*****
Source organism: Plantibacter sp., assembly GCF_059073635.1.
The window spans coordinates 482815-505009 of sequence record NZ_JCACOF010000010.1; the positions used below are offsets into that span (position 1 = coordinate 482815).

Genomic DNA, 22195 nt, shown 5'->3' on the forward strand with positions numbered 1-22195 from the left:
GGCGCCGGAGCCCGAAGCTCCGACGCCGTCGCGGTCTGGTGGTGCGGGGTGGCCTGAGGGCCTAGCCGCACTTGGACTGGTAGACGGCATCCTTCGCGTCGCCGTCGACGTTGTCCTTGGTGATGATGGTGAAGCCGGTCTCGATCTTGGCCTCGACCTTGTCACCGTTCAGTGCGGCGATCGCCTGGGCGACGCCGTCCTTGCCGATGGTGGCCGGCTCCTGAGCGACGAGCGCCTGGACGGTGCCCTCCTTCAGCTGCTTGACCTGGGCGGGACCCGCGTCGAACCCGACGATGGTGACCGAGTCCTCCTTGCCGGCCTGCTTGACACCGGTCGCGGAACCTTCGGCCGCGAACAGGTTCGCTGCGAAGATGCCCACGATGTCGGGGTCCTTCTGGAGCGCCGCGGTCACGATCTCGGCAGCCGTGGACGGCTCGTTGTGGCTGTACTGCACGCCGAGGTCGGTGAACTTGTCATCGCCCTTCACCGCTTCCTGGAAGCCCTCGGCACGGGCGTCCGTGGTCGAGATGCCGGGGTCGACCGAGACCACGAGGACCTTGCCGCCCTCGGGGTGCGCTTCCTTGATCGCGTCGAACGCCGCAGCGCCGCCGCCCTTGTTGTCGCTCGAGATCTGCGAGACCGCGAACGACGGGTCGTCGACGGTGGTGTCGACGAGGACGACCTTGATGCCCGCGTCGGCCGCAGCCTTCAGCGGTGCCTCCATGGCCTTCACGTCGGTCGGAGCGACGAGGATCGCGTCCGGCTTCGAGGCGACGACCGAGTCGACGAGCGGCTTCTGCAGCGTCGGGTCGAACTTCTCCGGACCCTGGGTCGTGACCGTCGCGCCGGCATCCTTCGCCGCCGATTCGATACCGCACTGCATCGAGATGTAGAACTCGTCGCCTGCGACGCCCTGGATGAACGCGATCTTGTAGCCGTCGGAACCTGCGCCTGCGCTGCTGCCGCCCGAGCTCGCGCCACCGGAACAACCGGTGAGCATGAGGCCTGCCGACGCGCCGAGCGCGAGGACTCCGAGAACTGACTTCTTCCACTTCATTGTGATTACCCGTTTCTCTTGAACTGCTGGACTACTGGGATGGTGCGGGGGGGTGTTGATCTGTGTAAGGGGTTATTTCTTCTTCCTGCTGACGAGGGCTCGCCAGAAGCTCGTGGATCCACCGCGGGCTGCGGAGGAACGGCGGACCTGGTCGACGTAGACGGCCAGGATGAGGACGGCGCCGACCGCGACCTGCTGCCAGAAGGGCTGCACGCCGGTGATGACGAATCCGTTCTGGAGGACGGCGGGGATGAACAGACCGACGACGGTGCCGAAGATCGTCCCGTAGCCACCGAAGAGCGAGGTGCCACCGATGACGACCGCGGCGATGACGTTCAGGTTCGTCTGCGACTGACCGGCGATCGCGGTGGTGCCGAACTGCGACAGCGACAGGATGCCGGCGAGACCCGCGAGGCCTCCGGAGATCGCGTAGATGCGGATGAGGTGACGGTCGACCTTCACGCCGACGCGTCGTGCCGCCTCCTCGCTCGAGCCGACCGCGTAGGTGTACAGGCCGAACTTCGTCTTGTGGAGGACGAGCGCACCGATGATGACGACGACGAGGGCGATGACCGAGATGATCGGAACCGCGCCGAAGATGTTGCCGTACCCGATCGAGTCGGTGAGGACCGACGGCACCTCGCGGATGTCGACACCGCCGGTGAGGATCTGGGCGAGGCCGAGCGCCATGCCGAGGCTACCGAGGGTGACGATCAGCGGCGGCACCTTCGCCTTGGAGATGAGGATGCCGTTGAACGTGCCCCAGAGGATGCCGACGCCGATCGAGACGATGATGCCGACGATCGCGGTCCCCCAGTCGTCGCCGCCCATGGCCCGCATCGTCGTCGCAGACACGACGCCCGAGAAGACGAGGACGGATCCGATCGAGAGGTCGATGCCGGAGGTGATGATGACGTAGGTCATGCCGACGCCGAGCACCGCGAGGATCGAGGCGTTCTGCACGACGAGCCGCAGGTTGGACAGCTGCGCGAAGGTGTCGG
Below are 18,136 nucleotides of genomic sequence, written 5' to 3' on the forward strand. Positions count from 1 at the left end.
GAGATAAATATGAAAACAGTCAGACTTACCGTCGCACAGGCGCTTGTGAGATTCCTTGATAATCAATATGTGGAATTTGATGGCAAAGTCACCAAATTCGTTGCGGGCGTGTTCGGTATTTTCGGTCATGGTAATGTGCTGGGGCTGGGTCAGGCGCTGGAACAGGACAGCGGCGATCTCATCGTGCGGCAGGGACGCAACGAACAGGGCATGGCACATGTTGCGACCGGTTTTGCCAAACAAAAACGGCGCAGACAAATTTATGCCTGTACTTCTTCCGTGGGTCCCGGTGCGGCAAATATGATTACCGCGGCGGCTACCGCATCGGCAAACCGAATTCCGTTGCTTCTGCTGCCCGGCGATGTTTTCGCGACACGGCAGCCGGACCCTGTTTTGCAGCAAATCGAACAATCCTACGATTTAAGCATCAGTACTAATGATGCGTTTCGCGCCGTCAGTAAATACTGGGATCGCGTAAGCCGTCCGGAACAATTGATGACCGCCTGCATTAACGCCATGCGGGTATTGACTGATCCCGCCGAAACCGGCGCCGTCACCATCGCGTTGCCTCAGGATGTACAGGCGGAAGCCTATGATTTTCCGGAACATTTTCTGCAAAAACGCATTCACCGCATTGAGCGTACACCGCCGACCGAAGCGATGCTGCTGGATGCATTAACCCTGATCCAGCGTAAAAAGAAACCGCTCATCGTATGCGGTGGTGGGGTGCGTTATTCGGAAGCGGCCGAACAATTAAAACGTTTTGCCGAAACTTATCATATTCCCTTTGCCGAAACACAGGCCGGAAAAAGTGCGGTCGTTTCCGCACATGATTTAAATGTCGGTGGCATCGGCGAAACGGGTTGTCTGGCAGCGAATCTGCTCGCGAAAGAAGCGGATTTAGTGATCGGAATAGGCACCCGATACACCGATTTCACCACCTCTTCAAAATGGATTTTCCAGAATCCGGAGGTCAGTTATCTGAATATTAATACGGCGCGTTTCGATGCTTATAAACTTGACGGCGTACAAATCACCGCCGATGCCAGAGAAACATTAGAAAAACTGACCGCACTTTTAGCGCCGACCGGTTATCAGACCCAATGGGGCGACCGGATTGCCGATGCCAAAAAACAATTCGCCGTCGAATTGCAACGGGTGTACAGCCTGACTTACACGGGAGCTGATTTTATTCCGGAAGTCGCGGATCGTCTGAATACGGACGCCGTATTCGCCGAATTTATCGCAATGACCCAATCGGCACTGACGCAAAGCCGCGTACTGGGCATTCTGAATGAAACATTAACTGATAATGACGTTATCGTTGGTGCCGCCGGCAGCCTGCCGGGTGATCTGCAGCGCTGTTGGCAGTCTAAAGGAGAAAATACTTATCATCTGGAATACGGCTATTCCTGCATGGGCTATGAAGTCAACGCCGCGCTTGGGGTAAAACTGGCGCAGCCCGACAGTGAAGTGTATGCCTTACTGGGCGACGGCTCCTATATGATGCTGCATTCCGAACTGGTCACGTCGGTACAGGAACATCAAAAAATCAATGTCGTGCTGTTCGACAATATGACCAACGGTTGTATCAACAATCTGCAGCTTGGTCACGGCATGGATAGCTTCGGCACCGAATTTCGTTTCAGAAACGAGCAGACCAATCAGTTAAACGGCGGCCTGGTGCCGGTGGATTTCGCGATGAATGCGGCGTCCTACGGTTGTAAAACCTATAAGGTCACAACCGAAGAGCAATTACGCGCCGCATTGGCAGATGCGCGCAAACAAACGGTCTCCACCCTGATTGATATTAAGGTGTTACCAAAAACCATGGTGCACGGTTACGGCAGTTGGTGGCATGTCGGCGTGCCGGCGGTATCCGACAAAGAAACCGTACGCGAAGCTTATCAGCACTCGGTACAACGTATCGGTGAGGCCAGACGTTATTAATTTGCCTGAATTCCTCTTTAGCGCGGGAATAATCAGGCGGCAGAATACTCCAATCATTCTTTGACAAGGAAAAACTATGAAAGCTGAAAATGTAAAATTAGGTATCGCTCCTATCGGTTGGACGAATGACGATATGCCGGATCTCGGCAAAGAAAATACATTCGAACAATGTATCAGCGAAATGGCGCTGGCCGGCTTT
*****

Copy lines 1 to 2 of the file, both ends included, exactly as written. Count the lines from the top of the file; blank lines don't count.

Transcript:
Source organism: Plantibacter sp., assembly GCF_059073635.1.
The window spans coordinates 482815-505009 of sequence record NZ_JCACOF010000010.1; the positions used below are offsets into that span (position 1 = coordinate 482815).